A nationwide survey supported by top ag and food groups released Tuesday shows over 50% of consumers haven’t heard of gene editing but are willing to pay premium prices once they understand its benefits to animal welfare and the environment.
The FMI Foundation, an organization supporting food retailers, partnered with the American Farm Bureau Federation, American Seed Trade Association, and Farm Foundation to commission a study conducted by Michigan State University and Purdue University.
That survey of nearly 4,487 grocery shoppers looked at how they choose between animal and vegetable products depicted to be organic, non-GMO, bioengineered, conventional, or gene edited including spinach, tomatoes, and pork products.
When it comes to choice, regardless of food product, presence of processing, or information, consumers were more willing to pay for organic products over other food labels because consumers thought organic was better for animal welfare and the environment.
“Information plays a big role in consumer acceptance of new food technology,” Vincenzina Caputo, assistant economics professor at MSU said during a Farm Foundation panel Tuesday.
She said more than 50% of respondents have poor knowledge about gene editing technology. Caputo said this is quite different when comparing the level of knowledge and understanding to GMOs.
Some 46 to 62% indicated they have a limited awareness of GMOs with 11 to 15% claiming to know a lot. In contrast, some 49 to 53% had never heard of gene editing, according to the report.
Breaking down even further on knowledge of gene editing, 38% of respondents considered themselves very unknowledgeable, 25% somewhat unknowledgeable, 21% neither unknowledgeable nor knowledgeable, 12% knowledgeable, and 4% very knowledgeable.
When respondents also answered word association tasks, the study found the term “gene editing” drove negative connotations like the word GMOs. When consumers were asked to use word association with the term organic reactions were more positive.
Reliving the GMO education battle brings back bad memories among food retailers and the ag community, but they argue the government can help by giving their stamp of approval for gene editing.
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“Consumers ... want the information, but they want the agencies because they trust the agencies and they want to hear it from them," FMI Foundation Executive Director David Fikes told Agri-Pulse.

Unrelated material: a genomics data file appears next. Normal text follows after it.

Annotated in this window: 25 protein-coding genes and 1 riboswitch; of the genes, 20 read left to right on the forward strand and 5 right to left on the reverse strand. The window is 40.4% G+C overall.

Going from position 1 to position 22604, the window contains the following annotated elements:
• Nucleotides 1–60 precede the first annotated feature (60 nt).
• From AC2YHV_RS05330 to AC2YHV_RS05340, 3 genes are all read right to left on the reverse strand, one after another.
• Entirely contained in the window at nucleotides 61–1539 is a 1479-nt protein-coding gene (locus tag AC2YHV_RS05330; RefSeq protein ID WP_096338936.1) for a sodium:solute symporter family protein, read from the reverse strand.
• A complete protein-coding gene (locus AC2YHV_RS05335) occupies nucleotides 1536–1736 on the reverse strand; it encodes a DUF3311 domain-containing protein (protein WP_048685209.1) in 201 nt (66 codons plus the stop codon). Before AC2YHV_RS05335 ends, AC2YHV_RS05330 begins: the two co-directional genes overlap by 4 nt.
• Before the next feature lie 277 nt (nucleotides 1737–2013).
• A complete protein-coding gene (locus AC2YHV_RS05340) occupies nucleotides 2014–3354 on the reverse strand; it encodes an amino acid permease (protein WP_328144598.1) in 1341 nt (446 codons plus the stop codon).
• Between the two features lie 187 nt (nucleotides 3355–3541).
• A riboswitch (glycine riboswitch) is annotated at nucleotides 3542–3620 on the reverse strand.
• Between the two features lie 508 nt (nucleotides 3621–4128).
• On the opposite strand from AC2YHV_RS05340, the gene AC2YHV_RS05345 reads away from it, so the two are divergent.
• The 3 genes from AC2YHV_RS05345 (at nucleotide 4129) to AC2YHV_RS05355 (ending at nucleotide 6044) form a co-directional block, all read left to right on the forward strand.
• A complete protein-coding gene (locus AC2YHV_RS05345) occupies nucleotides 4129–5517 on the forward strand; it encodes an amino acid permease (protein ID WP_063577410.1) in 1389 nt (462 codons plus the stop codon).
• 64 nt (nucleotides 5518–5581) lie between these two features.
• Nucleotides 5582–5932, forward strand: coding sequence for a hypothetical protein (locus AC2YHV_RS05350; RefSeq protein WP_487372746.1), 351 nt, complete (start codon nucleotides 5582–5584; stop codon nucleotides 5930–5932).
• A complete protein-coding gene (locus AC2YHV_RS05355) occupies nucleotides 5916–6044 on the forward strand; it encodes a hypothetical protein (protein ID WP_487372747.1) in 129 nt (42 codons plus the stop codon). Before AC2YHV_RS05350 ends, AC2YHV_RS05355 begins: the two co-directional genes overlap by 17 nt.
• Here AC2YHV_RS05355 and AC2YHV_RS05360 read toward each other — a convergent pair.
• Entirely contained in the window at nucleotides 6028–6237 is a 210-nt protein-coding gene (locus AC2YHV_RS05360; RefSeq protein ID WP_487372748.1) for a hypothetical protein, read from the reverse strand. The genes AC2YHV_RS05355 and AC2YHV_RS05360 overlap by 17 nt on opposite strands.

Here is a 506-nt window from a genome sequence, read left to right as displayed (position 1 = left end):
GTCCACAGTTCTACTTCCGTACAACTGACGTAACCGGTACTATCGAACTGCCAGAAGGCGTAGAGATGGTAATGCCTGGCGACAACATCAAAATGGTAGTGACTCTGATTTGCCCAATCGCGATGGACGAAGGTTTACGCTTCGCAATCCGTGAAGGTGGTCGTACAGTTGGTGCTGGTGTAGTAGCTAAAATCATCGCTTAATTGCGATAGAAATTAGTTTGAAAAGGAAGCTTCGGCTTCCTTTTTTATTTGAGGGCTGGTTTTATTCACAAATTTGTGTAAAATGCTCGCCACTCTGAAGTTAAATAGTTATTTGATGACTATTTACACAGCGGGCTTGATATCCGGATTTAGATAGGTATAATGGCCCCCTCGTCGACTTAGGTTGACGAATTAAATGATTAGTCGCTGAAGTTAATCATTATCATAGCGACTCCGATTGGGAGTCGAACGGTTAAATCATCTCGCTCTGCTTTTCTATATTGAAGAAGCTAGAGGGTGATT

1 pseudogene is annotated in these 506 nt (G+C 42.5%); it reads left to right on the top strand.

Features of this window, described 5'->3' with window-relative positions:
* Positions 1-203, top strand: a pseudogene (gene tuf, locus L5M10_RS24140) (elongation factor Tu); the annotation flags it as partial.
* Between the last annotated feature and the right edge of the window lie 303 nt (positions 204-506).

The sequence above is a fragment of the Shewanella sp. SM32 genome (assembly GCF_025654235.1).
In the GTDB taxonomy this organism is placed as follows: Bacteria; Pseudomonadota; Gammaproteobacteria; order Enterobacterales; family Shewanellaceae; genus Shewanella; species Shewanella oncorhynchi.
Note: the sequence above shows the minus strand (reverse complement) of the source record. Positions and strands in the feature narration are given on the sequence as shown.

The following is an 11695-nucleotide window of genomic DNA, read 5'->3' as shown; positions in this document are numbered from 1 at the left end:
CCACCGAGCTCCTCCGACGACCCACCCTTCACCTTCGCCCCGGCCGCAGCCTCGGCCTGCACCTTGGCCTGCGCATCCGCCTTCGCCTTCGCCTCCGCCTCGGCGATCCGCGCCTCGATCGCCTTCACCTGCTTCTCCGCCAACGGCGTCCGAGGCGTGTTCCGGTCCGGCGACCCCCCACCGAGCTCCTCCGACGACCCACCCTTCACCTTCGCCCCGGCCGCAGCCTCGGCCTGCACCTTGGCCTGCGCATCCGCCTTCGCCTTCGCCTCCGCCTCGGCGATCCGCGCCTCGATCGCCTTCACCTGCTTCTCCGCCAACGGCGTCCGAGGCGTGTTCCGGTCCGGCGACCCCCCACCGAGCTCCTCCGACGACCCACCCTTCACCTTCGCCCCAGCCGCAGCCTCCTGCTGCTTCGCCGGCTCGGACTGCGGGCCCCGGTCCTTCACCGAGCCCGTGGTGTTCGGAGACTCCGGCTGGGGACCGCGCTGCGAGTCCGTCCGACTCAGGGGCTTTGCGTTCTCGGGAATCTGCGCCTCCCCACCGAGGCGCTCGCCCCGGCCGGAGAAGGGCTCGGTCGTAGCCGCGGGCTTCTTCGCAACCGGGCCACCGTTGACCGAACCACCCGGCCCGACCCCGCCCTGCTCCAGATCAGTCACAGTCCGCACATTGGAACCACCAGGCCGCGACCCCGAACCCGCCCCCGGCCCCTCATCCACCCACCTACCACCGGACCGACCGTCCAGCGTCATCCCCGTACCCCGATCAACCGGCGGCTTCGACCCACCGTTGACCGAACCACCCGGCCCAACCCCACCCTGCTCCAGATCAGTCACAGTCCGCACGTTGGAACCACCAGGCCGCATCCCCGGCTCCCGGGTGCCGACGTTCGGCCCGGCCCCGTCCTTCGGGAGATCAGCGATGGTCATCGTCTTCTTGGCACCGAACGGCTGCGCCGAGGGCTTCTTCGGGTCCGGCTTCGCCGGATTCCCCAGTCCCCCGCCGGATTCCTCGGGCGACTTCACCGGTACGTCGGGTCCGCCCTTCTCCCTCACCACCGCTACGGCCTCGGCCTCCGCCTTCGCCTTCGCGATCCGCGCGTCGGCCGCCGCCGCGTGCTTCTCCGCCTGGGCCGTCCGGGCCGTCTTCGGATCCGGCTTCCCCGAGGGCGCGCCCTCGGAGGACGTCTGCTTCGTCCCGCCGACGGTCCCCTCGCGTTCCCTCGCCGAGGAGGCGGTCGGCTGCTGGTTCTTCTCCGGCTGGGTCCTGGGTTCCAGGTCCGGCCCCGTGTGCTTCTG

Despite negative perceptions of gene editing the report found consumers are more willing to pay a price-premium for gene-edited products depending on the type of information provided to consumers.
“Again, informing consumers about the benefits implied by the technology, affects their willingness to pay for gene-edited food products,” Caputo said.
Consumers are more willing to purchase gene-edited foods when they know the specific benefits to the environment and animal health.
When provided with the environmental benefits of gene editing, respondents were placed in to three categories. Risk loving (a person willing to take more risks), risk neutral (people insensitive to risk), or risk adverse (someone who does not want to take more risks).
Almost 33% of respondents were grouped into the risk loving category compared to 16% in the risk adverse category when told about the environmental benefits of gene editing.
The risk loving number was even higher than 22.5% of respondents who said they would purchase gene-edited product because they benefited farmers.
Nebraska farmer Lance Atwater said consumers often forget farmers are consumers too and want the same environmental benefits as they do.
“We want what’s best for the environment. We want safe affordable food. We want to make sure no one goes hungry. We just have to do a better job of making sure we’re sharing that; we share the same values,” Atwater said.
Leslie Sarasin, president and CEO of FMI, the Food Industry Association, said gene editing in plants and animal breeding was a “relatively new food technology” so the organizations wanted to establish a baseline for consumer understanding.
Fikes said there are currently no gene-edited food products in grocery stores. Last year, the Food and Drug Administration approved AquaBounty, genetically engineered salmon, for sale in the U.S. after approving its production in 2018. The first U.S. harvest is expected to take place this fall.
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